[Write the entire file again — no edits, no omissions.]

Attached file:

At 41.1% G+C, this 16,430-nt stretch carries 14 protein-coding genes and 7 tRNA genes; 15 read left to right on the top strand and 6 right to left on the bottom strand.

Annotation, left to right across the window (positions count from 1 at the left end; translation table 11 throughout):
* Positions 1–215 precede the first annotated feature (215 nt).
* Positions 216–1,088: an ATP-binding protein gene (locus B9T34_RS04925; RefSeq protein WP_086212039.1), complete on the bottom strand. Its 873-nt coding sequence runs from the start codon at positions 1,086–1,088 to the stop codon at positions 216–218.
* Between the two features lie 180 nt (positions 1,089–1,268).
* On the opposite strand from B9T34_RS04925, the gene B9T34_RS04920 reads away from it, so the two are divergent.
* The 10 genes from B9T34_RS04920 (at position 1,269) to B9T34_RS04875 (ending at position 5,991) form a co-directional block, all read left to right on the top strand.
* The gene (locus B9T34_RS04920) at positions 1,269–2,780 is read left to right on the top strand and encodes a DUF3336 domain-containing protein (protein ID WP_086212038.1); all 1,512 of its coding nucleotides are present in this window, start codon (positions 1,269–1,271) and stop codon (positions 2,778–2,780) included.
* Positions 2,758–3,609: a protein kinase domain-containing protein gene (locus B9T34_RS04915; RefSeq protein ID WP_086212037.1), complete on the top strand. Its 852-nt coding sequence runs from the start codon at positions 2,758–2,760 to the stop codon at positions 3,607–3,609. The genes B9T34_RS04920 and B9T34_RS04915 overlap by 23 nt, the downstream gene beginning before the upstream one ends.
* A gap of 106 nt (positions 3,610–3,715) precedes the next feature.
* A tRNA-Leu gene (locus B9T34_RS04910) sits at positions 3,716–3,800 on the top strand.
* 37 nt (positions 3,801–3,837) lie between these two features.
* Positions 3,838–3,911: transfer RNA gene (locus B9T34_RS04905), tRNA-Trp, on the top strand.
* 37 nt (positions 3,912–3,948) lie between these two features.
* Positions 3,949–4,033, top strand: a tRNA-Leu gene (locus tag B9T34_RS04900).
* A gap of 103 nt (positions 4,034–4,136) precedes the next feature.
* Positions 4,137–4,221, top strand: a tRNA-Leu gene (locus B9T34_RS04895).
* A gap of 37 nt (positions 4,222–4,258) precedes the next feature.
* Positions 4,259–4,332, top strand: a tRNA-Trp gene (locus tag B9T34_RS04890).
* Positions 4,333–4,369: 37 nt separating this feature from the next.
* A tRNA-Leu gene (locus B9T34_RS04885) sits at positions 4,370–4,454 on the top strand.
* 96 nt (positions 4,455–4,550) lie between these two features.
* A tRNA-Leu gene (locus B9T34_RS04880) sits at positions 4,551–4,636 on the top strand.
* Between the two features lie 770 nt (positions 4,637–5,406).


At 41.1% G+C, this 16,430-nt stretch carries 14 protein-coding genes and 7 tRNA genes; 15 read left to right on the top strand and 6 right to left on the bottom strand.

Annotation, left to right across the window (positions count from 1 at the left end; translation table 11 throughout):
* Positions 1–215 precede the first annotated feature (215 nt).
* Positions 216–1,088: an ATP-binding protein gene (locus B9T34_RS04925; RefSeq protein WP_086212039.1), complete on the bottom strand. Its 873-nt coding sequence runs from the start codon at positions 1,086–1,088 to the stop codon at positions 216–218.
* Between the two features lie 180 nt (positions 1,089–1,268).
* On the opposite strand from B9T34_RS04925, the gene B9T34_RS04920 reads away from it, so the two are divergent.
* The 10 genes from B9T34_RS04920 (at position 1,269) to B9T34_RS04875 (ending at position 5,991) form a co-directional block, all read left to right on the top strand.
* The gene (locus B9T34_RS04920) at positions 1,269–2,780 is read left to right on the top strand and encodes a DUF3336 domain-containing protein (protein ID WP_086212038.1); all 1,512 of its coding nucleotides are present in this window, start codon (positions 1,269–1,271) and stop codon (positions 2,778–2,780) included.
* Positions 2,758–3,609: a protein kinase domain-containing protein gene (locus B9T34_RS04915; RefSeq protein ID WP_086212037.1), complete on the top strand. Its 852-nt coding sequence runs from the start codon at positions 2,758–2,760 to the stop codon at positions 3,607–3,609. The genes B9T34_RS04920 and B9T34_RS04915 overlap by 23 nt, the downstream gene beginning before the upstream one ends.
* A gap of 106 nt (positions 3,610–3,715) precedes the next feature.
* A tRNA-Leu gene (locus B9T34_RS04910) sits at positions 3,716–3,800 on the top strand.
* 37 nt (positions 3,801–3,837) lie between these two features.
* Positions 3,838–3,911: transfer RNA gene (locus B9T34_RS04905), tRNA-Trp, on the top strand.
* 37 nt (positions 3,912–3,948) lie between these two features.
* Positions 3,949–4,033, top strand: a tRNA-Leu gene (locus tag B9T34_RS04900).
* A gap of 103 nt (positions 4,034–4,136) precedes the next feature.
* Positions 4,137–4,221, top strand: a tRNA-Leu gene (locus B9T34_RS04895).
* A gap of 37 nt (positions 4,222–4,258) precedes the next feature.
* Positions 4,259–4,332, top strand: a tRNA-Trp gene (locus tag B9T34_RS04890).
* Positions 4,333–4,369: 37 nt separating this feature from the next.
* A tRNA-Leu gene (locus B9T34_RS04885) sits at positions 4,370–4,454 on the top strand.
* 96 nt (positions 4,455–4,550) lie between these two features.
* A tRNA-Leu gene (locus B9T34_RS04880) sits at positions 4,551–4,636 on the top strand.
* Between the two features lie 770 nt (positions 4,637–5,406).